#employerguide So now you know about the basics of a personal grievance, let's talk about why they might be raised and some scenarios.
If you haven't read Part 1, we'd recommend checking this out first.
An employee might raise a personal grievance in New Zealand for a variety of reasons. Here are a few examples:
This is when an employee believes that they were fired without proper justification, such as for discriminatory reasons or without following the correct disciplinary procedures.
Example: Jon dropped a pallet of stock yesterday, and his supervisor told him to pick up his things and not return.
This could involve verbal or physical abuse, or persistent unwanted behavior, such as bullying, racism or sexual harassment.
Example: Sarah works in a restaurant and her co-worker keeps telling her that she is "too fat" to work behind the bar.
Failure to follow proper employment procedures.
This includes situations where an employer does not follow the correct procedures for things like redundancy or restructure, or where they do not provide the proper notice of changes to an employee's employment conditions.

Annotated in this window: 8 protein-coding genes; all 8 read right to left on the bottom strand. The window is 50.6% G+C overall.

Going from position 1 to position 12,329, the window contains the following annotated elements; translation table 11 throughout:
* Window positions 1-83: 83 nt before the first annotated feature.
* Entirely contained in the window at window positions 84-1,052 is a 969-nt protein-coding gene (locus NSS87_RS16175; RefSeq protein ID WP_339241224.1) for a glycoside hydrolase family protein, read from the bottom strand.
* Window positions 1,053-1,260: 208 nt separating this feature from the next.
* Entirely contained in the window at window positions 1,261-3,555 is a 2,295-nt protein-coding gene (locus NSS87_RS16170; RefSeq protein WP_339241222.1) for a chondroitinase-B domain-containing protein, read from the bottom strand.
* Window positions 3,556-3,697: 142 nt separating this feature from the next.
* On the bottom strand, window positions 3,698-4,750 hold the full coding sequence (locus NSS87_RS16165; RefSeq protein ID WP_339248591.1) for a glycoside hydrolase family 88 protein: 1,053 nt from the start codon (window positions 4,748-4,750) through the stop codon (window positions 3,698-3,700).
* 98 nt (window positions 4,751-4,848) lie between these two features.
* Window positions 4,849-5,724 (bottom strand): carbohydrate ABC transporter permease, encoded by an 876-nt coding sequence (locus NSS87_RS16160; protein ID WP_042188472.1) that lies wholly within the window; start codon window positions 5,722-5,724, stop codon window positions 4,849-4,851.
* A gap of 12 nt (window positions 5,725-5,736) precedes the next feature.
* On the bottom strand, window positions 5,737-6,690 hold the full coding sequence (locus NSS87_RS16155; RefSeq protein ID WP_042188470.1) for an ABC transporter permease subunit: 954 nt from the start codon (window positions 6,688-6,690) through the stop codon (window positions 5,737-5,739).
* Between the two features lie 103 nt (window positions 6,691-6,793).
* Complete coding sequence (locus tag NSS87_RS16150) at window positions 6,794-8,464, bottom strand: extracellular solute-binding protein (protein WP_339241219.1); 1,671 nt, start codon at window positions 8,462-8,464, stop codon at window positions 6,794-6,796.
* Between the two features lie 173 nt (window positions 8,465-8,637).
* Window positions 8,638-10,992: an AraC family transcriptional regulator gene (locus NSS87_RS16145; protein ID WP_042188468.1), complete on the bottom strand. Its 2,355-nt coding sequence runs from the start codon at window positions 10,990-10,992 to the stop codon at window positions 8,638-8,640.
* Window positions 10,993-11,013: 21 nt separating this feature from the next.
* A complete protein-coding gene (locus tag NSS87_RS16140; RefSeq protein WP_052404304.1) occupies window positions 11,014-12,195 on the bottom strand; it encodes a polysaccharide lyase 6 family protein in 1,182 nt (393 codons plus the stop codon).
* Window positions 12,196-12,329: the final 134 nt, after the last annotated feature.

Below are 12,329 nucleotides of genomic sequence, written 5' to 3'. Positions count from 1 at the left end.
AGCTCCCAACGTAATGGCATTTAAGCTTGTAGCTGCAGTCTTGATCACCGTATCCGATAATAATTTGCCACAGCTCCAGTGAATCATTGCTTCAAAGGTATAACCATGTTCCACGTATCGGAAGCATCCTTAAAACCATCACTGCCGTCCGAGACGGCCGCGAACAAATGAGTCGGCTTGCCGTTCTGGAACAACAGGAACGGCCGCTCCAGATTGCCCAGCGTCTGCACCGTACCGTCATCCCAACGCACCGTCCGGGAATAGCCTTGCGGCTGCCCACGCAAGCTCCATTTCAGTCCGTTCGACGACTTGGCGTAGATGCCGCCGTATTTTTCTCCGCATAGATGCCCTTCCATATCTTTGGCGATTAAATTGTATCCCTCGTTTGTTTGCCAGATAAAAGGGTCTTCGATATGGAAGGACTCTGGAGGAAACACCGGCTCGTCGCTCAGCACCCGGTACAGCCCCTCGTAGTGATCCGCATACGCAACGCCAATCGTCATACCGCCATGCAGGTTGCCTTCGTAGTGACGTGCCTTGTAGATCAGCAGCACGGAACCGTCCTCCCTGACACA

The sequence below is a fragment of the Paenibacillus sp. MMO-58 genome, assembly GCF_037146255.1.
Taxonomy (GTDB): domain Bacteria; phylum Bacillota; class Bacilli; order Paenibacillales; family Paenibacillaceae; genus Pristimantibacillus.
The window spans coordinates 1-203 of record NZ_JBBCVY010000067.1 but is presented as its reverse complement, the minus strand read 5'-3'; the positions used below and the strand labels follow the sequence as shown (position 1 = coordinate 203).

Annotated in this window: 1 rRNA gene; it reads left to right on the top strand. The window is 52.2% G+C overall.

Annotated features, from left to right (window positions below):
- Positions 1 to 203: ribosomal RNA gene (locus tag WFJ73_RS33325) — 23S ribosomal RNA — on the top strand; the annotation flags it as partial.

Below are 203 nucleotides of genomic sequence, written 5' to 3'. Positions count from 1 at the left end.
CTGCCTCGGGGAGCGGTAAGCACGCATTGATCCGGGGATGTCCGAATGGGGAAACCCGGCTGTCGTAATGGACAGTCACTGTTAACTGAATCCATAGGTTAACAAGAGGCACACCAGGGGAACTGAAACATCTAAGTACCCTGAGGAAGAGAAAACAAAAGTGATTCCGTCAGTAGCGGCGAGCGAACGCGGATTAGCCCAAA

Example: Justin was late to work today and his boss immediately gave him a written warning. without following any process.
In addition to paying below minimum wage, this could include an employer withholding an employee's final pay, docking pay without agreement, or reducing an employee's pay rate without their agreement.
Example: Aroha's employer keeps deducting from her pay without her consent because she scratched the work van during a delivery.
It's important to note that these are just a few examples, and there are many other issues that could give rise to a personal grievance. As an employer, it's crucial to take all grievances seriously and investigate them thoroughly to find a fair and just resolution. Failure to do so may escalate a more minor niggle into an untenable situation and risk the employee feeling constructively dismissed.
Want to know more about constructive dismissal? Click here